“She said a few things that made me aware that she was sort of ashamed of her own body and she sort of put some of that shame onto me.

“Whilst she was talking to me through that interaction, she kept saying the model last week was just as bad.”

Life modelling is becoming the new path to self development. Photo: Sketch Marks.

After ending the conversation, Bobby decided to action one of her long-time dreams.

“I’d been wanting to start my own life drawing classes for years but after this interaction I thought ‘right, I really want to do this and it’s going to be more about acknowledging and appreciating the models that pose’,” she said.

Bobby later discovered the lovely young artist who had approached her earlier was the model from the previous week — Jesse. Another artist showed Bobby sketches of Jesse’s poses.

“I saw these strong poses and I literally thought, ‘I am a woman, hear me roar’,” Bobby said.

“I thought right, I need to meet this model, I want her to come and model for my class, this is what it’s going to be about.

“It’s going to be about appreciating the female body in all its forms and diverse ways.”

A coffee date was arranged. 

“We ended up having cocktails,” Bobby said.

“We clinked our glasses, Sketch Marks was born and we’ve both just been as committed and dedicated to it ever since.”

Sketch Marks co-founders Bobby-Leah Napier and Jesse Donoghue. Photo: Sketch Marks.

Sketch Marks is a four-week self-development program for women involving weekly meetups and skype call check-ins. Participants are given exercises to complete during the week and are kept accountable. At the end of each program a graduation night, debut drawing session, photo shoot and celebration breakfast are held.

Sketch Marks graduate Lauren Hilton said she joined the program to become a life model, but was surprised by the transformation she experienced.

“There was a marked difference in my self-confidence and how I engaged with the world and people in my life,” she said.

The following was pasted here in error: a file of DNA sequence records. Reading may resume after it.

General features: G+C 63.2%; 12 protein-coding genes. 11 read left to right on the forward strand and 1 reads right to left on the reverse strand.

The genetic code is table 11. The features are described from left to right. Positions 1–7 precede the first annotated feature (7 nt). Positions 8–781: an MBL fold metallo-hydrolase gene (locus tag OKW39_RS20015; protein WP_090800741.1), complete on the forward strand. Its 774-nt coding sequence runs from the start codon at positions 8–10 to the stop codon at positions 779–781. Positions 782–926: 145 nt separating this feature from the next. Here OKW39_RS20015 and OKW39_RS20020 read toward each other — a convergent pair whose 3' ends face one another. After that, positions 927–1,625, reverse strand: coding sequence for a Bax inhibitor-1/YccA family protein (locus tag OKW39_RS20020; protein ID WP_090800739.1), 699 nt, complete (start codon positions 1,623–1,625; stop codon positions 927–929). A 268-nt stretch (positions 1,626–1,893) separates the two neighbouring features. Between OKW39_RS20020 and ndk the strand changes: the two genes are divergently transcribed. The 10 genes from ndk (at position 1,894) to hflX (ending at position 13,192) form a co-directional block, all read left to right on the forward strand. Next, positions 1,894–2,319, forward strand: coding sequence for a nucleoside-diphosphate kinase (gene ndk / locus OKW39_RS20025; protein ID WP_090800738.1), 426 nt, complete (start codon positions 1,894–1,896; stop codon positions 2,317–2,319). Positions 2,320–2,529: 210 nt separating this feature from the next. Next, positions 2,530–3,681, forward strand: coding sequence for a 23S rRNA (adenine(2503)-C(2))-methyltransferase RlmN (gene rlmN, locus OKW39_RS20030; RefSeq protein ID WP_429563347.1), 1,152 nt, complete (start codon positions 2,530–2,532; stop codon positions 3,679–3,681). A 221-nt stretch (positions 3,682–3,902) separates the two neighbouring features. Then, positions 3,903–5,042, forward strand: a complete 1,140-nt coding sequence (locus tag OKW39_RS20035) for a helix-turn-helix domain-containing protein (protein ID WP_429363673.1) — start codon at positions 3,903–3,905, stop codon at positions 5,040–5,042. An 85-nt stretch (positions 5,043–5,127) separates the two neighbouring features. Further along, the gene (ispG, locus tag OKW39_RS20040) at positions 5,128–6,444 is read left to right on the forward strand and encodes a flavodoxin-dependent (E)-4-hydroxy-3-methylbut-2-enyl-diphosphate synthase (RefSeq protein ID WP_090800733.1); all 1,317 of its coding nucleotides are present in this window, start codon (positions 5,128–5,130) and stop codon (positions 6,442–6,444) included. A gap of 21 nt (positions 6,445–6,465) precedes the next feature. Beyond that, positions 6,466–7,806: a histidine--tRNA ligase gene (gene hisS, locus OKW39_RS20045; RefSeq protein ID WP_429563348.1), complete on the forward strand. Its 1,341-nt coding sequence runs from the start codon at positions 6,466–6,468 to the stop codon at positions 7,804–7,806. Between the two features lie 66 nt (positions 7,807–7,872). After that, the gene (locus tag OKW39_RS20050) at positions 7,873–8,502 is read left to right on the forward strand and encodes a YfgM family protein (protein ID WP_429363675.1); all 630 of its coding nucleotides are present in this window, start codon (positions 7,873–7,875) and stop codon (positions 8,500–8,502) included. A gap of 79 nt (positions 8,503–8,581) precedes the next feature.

“It was like I had tapped into this different kind of energy that I now bring out into the world and life has been really different since.”

Lauren Hilton
Sketch Marks graduate Lauren Hilton gained confidence. Photo: Erin Semmler.

Bobby and Jesse have seen incredible results from their pilot program and will be running another program at the end of this month. A psychologist, counsellor and GP are embedded in the program to ensure all of the women are adequately supported.

“What I’ve learnt through the pilot program is that life drawing and life modelling are really a vehicle for us to assist people in their self-development,” Jesse said.

The program is open to any women over 18. If you’d like to sign up you can get in contact with Bobby and Jesse via email at or you can find out more info at

If you or someone you care about needs support, contact the following organisations:

Lifeline 131114

Beyond Blue 1300 22 4636

beyondblue support service email or chat online at

SANE Australia Helpline 1800 18 SANE (7263)

Aboriginal and Torres Strait Islander peoples:  Social and Emotional Wellbeing and Mental Health Services

Culturally and linguistically diverse background: Mental Health in Multicultural Australia

LGBTI, other sexuality, sex and gender diverse people: MindOUT! QLife line 1800 184 527

Veterans: Veterans and Veterans Families Counselling Service 1800 011 046